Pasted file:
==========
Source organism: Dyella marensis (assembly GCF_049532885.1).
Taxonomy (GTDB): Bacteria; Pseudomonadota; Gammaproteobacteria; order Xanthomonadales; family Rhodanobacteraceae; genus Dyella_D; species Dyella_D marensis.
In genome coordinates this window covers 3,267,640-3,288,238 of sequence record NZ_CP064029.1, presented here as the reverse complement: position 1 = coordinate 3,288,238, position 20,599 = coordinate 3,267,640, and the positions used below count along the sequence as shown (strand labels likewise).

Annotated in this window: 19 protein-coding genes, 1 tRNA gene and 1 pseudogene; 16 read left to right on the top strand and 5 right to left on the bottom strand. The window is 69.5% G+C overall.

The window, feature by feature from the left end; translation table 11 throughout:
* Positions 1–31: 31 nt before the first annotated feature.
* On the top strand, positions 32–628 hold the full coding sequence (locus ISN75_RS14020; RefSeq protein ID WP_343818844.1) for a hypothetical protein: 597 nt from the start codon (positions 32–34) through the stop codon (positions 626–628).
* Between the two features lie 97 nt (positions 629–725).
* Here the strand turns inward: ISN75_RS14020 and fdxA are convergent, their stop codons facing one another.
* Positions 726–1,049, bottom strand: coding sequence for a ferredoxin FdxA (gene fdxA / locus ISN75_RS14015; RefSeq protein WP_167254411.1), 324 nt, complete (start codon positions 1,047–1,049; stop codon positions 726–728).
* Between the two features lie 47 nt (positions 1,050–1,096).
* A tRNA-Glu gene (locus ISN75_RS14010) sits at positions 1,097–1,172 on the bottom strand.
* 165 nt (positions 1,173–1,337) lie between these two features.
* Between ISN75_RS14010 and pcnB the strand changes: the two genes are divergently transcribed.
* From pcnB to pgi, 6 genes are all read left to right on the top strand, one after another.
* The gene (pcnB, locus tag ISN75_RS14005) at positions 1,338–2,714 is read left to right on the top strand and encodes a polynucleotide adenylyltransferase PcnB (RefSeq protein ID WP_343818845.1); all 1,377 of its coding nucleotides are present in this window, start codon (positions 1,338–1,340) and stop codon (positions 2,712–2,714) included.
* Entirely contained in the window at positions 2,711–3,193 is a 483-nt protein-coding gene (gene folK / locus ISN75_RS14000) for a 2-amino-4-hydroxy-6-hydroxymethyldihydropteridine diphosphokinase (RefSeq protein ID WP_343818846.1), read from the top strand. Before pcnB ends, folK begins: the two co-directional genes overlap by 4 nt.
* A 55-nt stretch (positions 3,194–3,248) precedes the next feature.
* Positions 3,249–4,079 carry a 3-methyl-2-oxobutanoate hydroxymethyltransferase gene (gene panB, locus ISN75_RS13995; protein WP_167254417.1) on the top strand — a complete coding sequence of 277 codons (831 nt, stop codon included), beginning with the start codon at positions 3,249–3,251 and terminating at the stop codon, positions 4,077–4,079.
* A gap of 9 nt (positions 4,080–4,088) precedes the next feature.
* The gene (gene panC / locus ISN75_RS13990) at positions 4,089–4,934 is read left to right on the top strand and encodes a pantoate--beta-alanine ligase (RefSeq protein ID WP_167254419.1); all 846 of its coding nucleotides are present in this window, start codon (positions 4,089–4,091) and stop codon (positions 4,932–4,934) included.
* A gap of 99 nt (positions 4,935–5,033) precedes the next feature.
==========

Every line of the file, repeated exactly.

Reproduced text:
Source organism: Dyella marensis (assembly GCF_049532885.1).
Taxonomy (GTDB): Bacteria; Pseudomonadota; Gammaproteobacteria; order Xanthomonadales; family Rhodanobacteraceae; genus Dyella_D; species Dyella_D marensis.
In genome coordinates this window covers 3,267,640-3,288,238 of sequence record NZ_CP064029.1, presented here as the reverse complement: position 1 = coordinate 3,288,238, position 20,599 = coordinate 3,267,640, and the positions used below count along the sequence as shown (strand labels likewise).

Annotated in this window: 19 protein-coding genes, 1 tRNA gene and 1 pseudogene; 16 read left to right on the top strand and 5 right to left on the bottom strand. The window is 69.5% G+C overall.

The window, feature by feature from the left end; translation table 11 throughout:
* Positions 1–31: 31 nt before the first annotated feature.
* On the top strand, positions 32–628 hold the full coding sequence (locus ISN75_RS14020; RefSeq protein ID WP_343818844.1) for a hypothetical protein: 597 nt from the start codon (positions 32–34) through the stop codon (positions 626–628).
* Between the two features lie 97 nt (positions 629–725).
* Here the strand turns inward: ISN75_RS14020 and fdxA are convergent, their stop codons facing one another.
* Positions 726–1,049, bottom strand: coding sequence for a ferredoxin FdxA (gene fdxA / locus ISN75_RS14015; RefSeq protein WP_167254411.1), 324 nt, complete (start codon positions 1,047–1,049; stop codon positions 726–728).
* Between the two features lie 47 nt (positions 1,050–1,096).
* A tRNA-Glu gene (locus ISN75_RS14010) sits at positions 1,097–1,172 on the bottom strand.
* 165 nt (positions 1,173–1,337) lie between these two features.
* Between ISN75_RS14010 and pcnB the strand changes: the two genes are divergently transcribed.
* From pcnB to pgi, 6 genes are all read left to right on the top strand, one after another.
* The gene (pcnB, locus tag ISN75_RS14005) at positions 1,338–2,714 is read left to right on the top strand and encodes a polynucleotide adenylyltransferase PcnB (RefSeq protein ID WP_343818845.1); all 1,377 of its coding nucleotides are present in this window, start codon (positions 1,338–1,340) and stop codon (positions 2,712–2,714) included.
* Entirely contained in the window at positions 2,711–3,193 is a 483-nt protein-coding gene (gene folK / locus ISN75_RS14000) for a 2-amino-4-hydroxy-6-hydroxymethyldihydropteridine diphosphokinase (RefSeq protein ID WP_343818846.1), read from the top strand. Before pcnB ends, folK begins: the two co-directional genes overlap by 4 nt.
* A 55-nt stretch (positions 3,194–3,248) precedes the next feature.
* Positions 3,249–4,079 carry a 3-methyl-2-oxobutanoate hydroxymethyltransferase gene (gene panB, locus ISN75_RS13995; protein WP_167254417.1) on the top strand — a complete coding sequence of 277 codons (831 nt, stop codon included), beginning with the start codon at positions 3,249–3,251 and terminating at the stop codon, positions 4,077–4,079.
* A gap of 9 nt (positions 4,080–4,088) precedes the next feature.
* The gene (gene panC / locus ISN75_RS13990) at positions 4,089–4,934 is read left to right on the top strand and encodes a pantoate--beta-alanine ligase (RefSeq protein ID WP_167254419.1); all 846 of its coding nucleotides are present in this window, start codon (positions 4,089–4,091) and stop codon (positions 4,932–4,934) included.
* A gap of 99 nt (positions 4,935–5,033) precedes the next feature.